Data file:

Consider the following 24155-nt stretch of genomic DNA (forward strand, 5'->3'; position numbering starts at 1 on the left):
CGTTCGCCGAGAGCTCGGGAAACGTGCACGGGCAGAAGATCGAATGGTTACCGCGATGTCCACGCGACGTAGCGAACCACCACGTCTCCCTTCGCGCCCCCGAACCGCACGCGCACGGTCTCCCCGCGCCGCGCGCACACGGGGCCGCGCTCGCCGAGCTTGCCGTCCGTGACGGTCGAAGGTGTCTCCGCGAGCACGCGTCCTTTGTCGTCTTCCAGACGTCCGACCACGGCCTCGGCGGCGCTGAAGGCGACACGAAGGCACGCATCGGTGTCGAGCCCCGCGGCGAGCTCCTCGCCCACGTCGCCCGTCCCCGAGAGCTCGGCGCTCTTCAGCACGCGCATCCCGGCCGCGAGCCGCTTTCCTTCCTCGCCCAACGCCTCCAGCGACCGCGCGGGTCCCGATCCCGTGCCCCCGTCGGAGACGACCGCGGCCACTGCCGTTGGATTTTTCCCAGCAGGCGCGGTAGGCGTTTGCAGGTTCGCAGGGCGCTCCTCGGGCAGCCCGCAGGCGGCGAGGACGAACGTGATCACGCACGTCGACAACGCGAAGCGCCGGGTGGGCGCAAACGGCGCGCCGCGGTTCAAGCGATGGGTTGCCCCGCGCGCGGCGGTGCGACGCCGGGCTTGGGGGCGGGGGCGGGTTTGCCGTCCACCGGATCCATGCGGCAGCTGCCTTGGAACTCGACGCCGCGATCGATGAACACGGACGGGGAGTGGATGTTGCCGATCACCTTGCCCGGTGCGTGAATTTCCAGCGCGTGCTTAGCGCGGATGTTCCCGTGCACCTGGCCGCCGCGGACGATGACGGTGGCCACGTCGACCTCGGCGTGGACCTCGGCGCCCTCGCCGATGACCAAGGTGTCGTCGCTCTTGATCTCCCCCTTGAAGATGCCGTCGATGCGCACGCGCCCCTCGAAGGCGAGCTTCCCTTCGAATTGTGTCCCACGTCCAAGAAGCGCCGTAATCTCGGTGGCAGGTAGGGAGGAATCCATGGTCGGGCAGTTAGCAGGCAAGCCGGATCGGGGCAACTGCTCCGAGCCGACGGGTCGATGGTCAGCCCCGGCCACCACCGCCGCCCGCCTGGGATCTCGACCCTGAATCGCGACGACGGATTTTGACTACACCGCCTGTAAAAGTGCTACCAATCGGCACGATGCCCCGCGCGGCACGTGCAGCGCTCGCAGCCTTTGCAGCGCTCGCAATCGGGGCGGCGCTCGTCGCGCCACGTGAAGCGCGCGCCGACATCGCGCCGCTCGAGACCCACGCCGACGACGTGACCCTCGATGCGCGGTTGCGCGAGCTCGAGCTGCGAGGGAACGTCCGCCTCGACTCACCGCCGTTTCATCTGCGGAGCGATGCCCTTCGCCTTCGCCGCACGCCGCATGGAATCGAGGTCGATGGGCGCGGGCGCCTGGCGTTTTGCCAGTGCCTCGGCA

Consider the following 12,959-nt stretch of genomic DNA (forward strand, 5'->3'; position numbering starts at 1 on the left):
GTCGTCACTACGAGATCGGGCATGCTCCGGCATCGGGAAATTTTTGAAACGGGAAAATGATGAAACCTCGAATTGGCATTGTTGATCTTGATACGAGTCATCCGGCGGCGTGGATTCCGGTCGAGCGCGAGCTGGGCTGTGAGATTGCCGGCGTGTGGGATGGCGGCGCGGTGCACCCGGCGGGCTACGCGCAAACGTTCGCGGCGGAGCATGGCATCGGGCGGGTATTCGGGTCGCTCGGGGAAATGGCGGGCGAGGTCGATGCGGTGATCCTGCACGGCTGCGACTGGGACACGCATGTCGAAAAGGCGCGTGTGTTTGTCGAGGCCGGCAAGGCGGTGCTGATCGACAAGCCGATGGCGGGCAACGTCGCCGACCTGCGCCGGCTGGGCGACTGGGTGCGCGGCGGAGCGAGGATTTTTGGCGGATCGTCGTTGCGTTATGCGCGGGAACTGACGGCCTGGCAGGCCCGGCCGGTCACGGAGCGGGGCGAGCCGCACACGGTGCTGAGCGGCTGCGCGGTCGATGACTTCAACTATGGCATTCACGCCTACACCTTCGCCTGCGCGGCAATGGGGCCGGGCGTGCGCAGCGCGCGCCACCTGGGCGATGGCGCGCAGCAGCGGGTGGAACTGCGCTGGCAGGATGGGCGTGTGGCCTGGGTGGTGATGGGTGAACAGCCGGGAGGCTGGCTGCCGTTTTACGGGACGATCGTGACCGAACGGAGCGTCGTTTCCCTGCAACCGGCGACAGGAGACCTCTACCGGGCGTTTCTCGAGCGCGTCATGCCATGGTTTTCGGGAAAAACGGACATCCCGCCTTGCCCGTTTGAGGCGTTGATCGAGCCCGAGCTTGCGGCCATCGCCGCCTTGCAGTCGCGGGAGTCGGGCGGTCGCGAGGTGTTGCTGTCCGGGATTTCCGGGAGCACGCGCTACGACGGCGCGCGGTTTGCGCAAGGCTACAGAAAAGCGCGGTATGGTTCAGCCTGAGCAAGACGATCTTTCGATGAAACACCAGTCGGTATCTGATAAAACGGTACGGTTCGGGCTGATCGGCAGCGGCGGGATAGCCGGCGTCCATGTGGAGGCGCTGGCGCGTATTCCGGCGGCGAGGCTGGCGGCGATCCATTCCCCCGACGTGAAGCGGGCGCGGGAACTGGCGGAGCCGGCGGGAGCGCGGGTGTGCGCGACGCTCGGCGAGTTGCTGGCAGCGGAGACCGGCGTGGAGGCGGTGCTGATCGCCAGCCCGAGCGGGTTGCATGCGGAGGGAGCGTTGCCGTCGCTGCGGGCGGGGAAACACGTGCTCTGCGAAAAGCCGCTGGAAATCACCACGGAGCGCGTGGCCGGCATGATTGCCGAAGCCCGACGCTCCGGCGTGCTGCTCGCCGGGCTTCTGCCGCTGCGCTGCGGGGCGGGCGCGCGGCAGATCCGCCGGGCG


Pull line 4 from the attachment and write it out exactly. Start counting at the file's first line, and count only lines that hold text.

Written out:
GTCGTCACTACGAGATCGGGCATGCTCCGGCATCGGGAAATTTTTGAAACGGGAAAATGATGAAACCTCGAATTGGCATTGTTGATCTTGATACGAGTCATCCGGCGGCGTGGATTCCGGTCGAGCGCGAGCTGGGCTGTGAGATTGCCGGCGTGTGGGATGGCGGCGCGGTGCACCCGGCGGGCTACGCGCAAACGTTCGCGGCGGAGCATGGCATCGGGCGGGTATTCGGGTCGCTCGGGGAAATGGCGGGCGAGGTCGATGCGGTGATCCTGCACGGCTGCGACTGGGACACGCATGTCGAAAAGGCGCGTGTGTTTGTCGAGGCCGGCAAGGCGGTGCTGATCGACAAGCCGATGGCGGGCAACGTCGCCGACCTGCGCCGGCTGGGCGACTGGGTGCGCGGCGGAGCGAGGATTTTTGGCGGATCGTCGTTGCGTTATGCGCGGGAACTGACGGCCTGGCAGGCCCGGCCGGTCACGGAGCGGGGCGAGCCGCACACGGTGCTGAGCGGCTGCGCGGTCGATGACTTCAACTATGGCATTCACGCCTACACCTTCGCCTGCGCGGCAATGGGGCCGGGCGTGCGCAGCGCGCGCCACCTGGGCGATGGCGCGCAGCAGCGGGTGGAACTGCGCTGGCAGGATGGGCGTGTGGCCTGGGTGGTGATGGGTGAACAGCCGGGAGGCTGGCTGCCGTTTTACGGGACGATCGTGACCGAACGGAGCGTCGTTTCCCTGCAACCGGCGACAGGAGACCTCTACCGGGCGTTTCTCGAGCGCGTCATGCCATGGTTTTCGGGAAAAACGGACATCCCGCCTTGCCCGTTTGAGGCGTTGATCGAGCCCGAGCTTGCGGCCATCGCCGCCTTGCAGTCGCGGGAGTCGGGCGGTCGCGAGGTGTTGCTGTCCGGGATTTCCGGGAGCACGCGCTACGACGGCGCGCGGTTTGCGCAAGGCTACAGAAAAGCGCGGTATGGTTCAGCCTGAGCAAGACGATCTTTCGATGAAACACCAGTCGGTATCTGATAAAACGGTACGGTTCGGGCTGATCGGCAGCGGCGGGATAGCCGGCGTCCATGTGGAGGCGCTGGCGCGTATTCCGGCGGCGAGGCTGGCGGCGATCCATTCCCCCGACGTGAAGCGGGCGCGGGAACTGGCGGAGCCGGCGGGAGCGCGGGTGTGCGCGACGCTCGGCGAGTTGCTGGCAGCGGAGACCGGCGTGGAGGCGGTGCTGATCGCCAGCCCGAGCGGGTTGCATGCGGAGGGAGCGTTGCCGTCGCTGCGGGCGGGGAAACACGTGCTCTGCGAAAAGCCGCTGGAAATCACCACGGAGCGCGTGGCCGGCATGATTGCCGAAGCCCGACGCTCCGGCGTGCTGCTCGCCGGGCTTCTGCCGCTGCGCTGCGGGGCGGGCGCGCGGCAGATCCGCCGGGCG